Here are some blog posts we hope you’ll find interesting.
English cottage gardens date back centuries. They were used to grow vegetables, herbs for healing, fruit trees, perhaps a beehive, and common flowers. The informal style went through a renaissance in the late 1800’s when they became somewhat more nostalgic than practical.
The informal aesthetic of dense planting and natural materials is still en vogue today. In this video, Laura outlines 10 design principles to help you design a cottage garden. Before you start, make sure you have plenty of Espoma’s organic Bio-tone Starter Plus plant food to make sure your plants get the best possible start.
No Straight Lines
Cottage gardens are always informal and a touch whimsical. Avoid straight lines. Gently curving edging looks more natural and playful. If your site restricts you to a straight edge, let the plants spill over it to create an unrestrained look.
Large Groups of the Same Plant
White cottage gardens are more relaxed in their design, it is still best to use large sweeps of the same plant. Think of planting in groups of three, five or seven. That is far more restful to the eye than a jumble of onsies and twosies.
Spacing Doesn’t Matter
This is one time you do not have to follow the advice on the plant tag. Cottage gardens are always densely planted and generally grow more densely packed with time. Annuals and biennials are often used in cottage gardens and will self-sow in the border. Biennials are plants that take two years to grow and flower from seed like the foxgloves shown. Another advantage to planting things close together is that there is less room for weeds to grow.
It’s very important to pick a collection of plants that have harmonious colors. Without that the border would look chaotic. Garden Answer uses a collection of soft pinks and peaches with touches of blue and lavender. It needn’t always be soft colors, but they do need to be unified in some way.
Use Varied Heights and Textures
In any planting, it’s a good idea to think about texture, height and foliage color as major design elements. Nothing blooms all the time. Varied foliage forms and colors will create interest even when the flowers aren’t in bloom. Laura uses Heuchera specifically for the silvery foliage color.
Anchor Plants/Structural Elements
This is sometimes referred to as the “bones” of a garden. It’s a structural element that all of the other plants get woven around. In this case, it’s a beautiful shrub rose named Rose ‘The Lady Gardener’, a fragrant beauty with full, apricot blossoms. The rose is repeated three times. Repetition is soothing to the eye. It’s possible to use evergreens for a slightly more formal feel, or whatever peaks your interest.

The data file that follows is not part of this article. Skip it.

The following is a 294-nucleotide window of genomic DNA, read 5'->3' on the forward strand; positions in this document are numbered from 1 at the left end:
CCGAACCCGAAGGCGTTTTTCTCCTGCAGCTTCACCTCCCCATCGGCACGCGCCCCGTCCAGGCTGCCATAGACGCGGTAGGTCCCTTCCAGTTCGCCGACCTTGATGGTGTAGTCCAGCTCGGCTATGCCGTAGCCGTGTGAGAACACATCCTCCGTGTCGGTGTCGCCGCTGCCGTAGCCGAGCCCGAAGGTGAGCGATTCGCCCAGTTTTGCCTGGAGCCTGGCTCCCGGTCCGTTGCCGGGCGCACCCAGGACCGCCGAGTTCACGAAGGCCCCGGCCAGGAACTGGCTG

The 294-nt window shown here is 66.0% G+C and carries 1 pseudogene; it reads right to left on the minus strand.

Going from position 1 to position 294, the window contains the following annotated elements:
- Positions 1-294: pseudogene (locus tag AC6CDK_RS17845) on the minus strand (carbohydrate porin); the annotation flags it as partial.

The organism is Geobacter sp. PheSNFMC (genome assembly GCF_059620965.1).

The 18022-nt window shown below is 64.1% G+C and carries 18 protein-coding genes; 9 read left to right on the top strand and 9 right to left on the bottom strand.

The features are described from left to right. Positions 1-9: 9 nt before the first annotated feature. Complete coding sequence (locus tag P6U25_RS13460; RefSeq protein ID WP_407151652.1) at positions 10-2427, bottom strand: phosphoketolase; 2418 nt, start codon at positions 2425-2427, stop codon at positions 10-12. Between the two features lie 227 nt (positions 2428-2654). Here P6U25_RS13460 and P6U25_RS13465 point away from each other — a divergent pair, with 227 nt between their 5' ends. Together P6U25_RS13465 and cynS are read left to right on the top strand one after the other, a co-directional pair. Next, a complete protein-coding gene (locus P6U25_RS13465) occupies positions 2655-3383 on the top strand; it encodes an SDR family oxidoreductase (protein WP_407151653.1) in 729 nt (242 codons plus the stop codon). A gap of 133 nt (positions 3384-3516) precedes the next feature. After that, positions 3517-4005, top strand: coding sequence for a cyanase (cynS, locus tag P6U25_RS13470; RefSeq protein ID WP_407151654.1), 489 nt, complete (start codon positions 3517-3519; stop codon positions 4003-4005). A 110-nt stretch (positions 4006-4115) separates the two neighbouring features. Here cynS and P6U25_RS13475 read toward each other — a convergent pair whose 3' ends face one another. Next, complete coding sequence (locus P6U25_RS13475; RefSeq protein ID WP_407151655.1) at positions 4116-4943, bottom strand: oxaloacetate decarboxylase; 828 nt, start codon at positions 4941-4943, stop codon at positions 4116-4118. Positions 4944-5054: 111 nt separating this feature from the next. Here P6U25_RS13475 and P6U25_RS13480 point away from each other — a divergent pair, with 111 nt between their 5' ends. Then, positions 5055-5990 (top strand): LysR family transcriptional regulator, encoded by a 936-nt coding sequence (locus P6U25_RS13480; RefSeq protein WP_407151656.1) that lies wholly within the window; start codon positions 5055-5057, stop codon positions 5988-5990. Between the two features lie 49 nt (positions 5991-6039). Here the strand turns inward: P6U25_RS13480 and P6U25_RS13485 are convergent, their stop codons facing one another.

The first thing everyone does when they pick a flower is to hold it up to their nose. Cottage gardens are known for their fragrance. Try to select varieties that smell good at the garden center. Roses, lavender, sweet peas, and sweet alyssum are all good choices.
Not Perfectly Maintained
Along with relaxed design principles, comes relaxed maintenance. Planting tightly will discourage weeds. Annuals like poppies will self-seed and move around the border, just like the biennial foxgloves. Weeding everything that comes up might mean that you weed out these plants and inhibit their spontaneous movements.
The Look Will Change Over Time
This style of gardening is the exact opposite of a formal border filled with geometric shaped boxwood. By its very nature this is meant to be more random. People often sow cosmos, violas and other plants that have a tendency to move around. Let them surprise you. If you really don’t like where one popped up, it’s easy enough to remove.
Being patient is really what gardening is all about. A garden is never really finished. Enjoy the journey!
Garden Answers Plant List
Nepeta ‘Cat’s Pajamas’ – catmint
Achillea – pink yarrow
Allium ‘Serendipity’ – ornamental onion
Rose ‘The Lady Gardener’
Heuchera Dolce ‘Spearmint’ – Coral Bells
Clematis ‘Brother Stephan’
Digitalis Foxy Hybrids – foxglove
Lobularia ‘Blushing Princess’ – sweet alyssum